Being Judged vs Judging: How to Handle Each
“We should be rigorous in judging ourselves and gracious in judging others.” – John Wesley
Does Your Vehicle Speak for You?
We noticed a bit of controversy concerning what kind of vehicle a construction contractor should drive. There was no one-size-fits-all solution on Facebook groups or other places we looked. Here are some quotes taken from two different online contractor forums we occasionally stroll through:
“I’d be lying if I said having a nice truck didn’t make me believe they were more likely to have the resources to get the job done, have license and insurance, etc.”
“I’ve seen and met a few really good contractors who drive down-right, god-awful trucks. But they’re excellent contractors.”
“A contractor who can’t keep his personal assets in good condition is a sign of a careless worker who won’t take pride in his/her work.”
“I drive nice enough vehicles and have nice enough equipment for the customer to know that I am not cheap, but it’s not excessive either. I like a nice clean and crisp look, but not all blinged out.”
“After 30 years in the trades, people know me and my work. I work mostly with GC’s so it doesn’t really matter what I drive. They are impressed by my professionalism, my abilities, and my knowledge. As long as my truck is not loud, leaking, or unreliable, I could care less.”
One of the things we noticed is that these differing opinions were held tightly and defended absolutely.
The point is these different opinions might lead to the same destination. Get the bid. That said, it is always wise to be conscious of how you’re perceived by others – because you will be judged. It’s inevitable.
Putting Your Best Foot Forward
Here’s a concept worth noting – general contractors and owners must make decisions concerning working with you. And listen up, this gets real – they make those decisions based on your choices.
OK, they don’t always get it right. Yes, sometimes they’re just downright wrong in making their determination. But helping to ease the situation by doing your part to make their choices lean in your favor makes sense. Instead of hoping that the GC or owner doesn’t judge a book by its cover, you can do much to make your “cover” every bit as enticing as the rest of your “book.”
As John Wesley advised, “[B]e rigorous in judging yourself.” Here is a short list of items and issues to consider:
Your communication skills
Your choice of words – see Words, Choose Them Wisely (scroll down to the section titled Swear Words)
Your social media pages
The expression on your face
Your punctuality (or lack thereof)
Your financial records – see The Financials GCs are Looking For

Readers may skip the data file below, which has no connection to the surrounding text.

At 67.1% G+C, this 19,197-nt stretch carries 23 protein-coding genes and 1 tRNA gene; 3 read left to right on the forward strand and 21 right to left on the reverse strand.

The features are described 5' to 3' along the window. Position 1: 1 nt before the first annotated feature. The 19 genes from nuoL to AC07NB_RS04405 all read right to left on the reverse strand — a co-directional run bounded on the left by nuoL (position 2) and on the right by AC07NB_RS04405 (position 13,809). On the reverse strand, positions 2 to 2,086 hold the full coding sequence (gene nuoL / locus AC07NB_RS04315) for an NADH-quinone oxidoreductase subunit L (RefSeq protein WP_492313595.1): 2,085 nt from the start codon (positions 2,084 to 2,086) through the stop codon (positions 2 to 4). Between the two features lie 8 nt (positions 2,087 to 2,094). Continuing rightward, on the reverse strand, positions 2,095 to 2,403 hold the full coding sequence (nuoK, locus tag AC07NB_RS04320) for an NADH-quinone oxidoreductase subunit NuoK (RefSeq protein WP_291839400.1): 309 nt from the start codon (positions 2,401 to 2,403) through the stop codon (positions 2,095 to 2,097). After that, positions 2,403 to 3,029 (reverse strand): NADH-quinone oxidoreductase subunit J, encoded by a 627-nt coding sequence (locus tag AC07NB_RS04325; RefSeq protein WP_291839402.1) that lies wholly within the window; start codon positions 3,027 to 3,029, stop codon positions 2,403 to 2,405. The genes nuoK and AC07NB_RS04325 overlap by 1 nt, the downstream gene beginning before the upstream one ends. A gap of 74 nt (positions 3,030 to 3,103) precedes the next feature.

You Be The Judge
We’re not talking here about your daily judgment calls concerning operations. Instead, we’re focusing on the delicate subject of judging others, you know -- people. Of course, you must judge others, or things can go sideways in a hurry.
Even in a day when it is difficult to find qualified employees, you must decide (by using your good judgment) who you’ll be handing the employee handbook to and who will be given the pink slip.
Dealing with GCs, subs, owners, clients, vendors, service providers, or that idiot who just cut you off in traffic requires you to keep calm, make informed decisions, and separate appearance from fact.
You know all the maxims:
Don’t judge a book by its cover.
Beauty is only skin deep.
Appearances are deceptive.
Clothes don’t make the man.
All that glitters is not gold.
Looks can be deceiving.
Use Critical Thinking Skills
Strive to deal with the right things for the right reasons.
Consider your purpose.
Be curious rather than condemning.
Recognize that life is not fair.
Don’t jump to conclusions without facts.
Try to find the good in others.
Remember, everyone has a POV (Point of View.)
Judge in essential matters only. There should be no judging based on peripheral issues, gray areas, or personal opinion.
Reminder: We all have a starting point; we all have bad hair days, we all have suffered from loss, and we have all made giant, glaring mistakes.
“Endeavor to be always patient of the faults and imperfections of others; for thou hast many faults and imperfections of thine own that require forbearance. If thou art not able to make thyself that which thou wishest, how canst thou expect to mold another in conformity to thy will?” – Thomas a Kempis
Do your best to present yourself in a way that allows others to judge you fairly. When judging others, be patient, kind, and thoughtful.
Ambitious Construction Contractors look to The Profit Constructors to provide advocacy in dealing with:
Clients and customers
Employees and subcontractors
Vendors and service providers
Working with The Profit Constructors gives Construction Contractors the means to organize their operations in ways that help them:
Ready for action? Or want to know more? Get in touch today to schedule a complimentary discovery call. 866-629-7735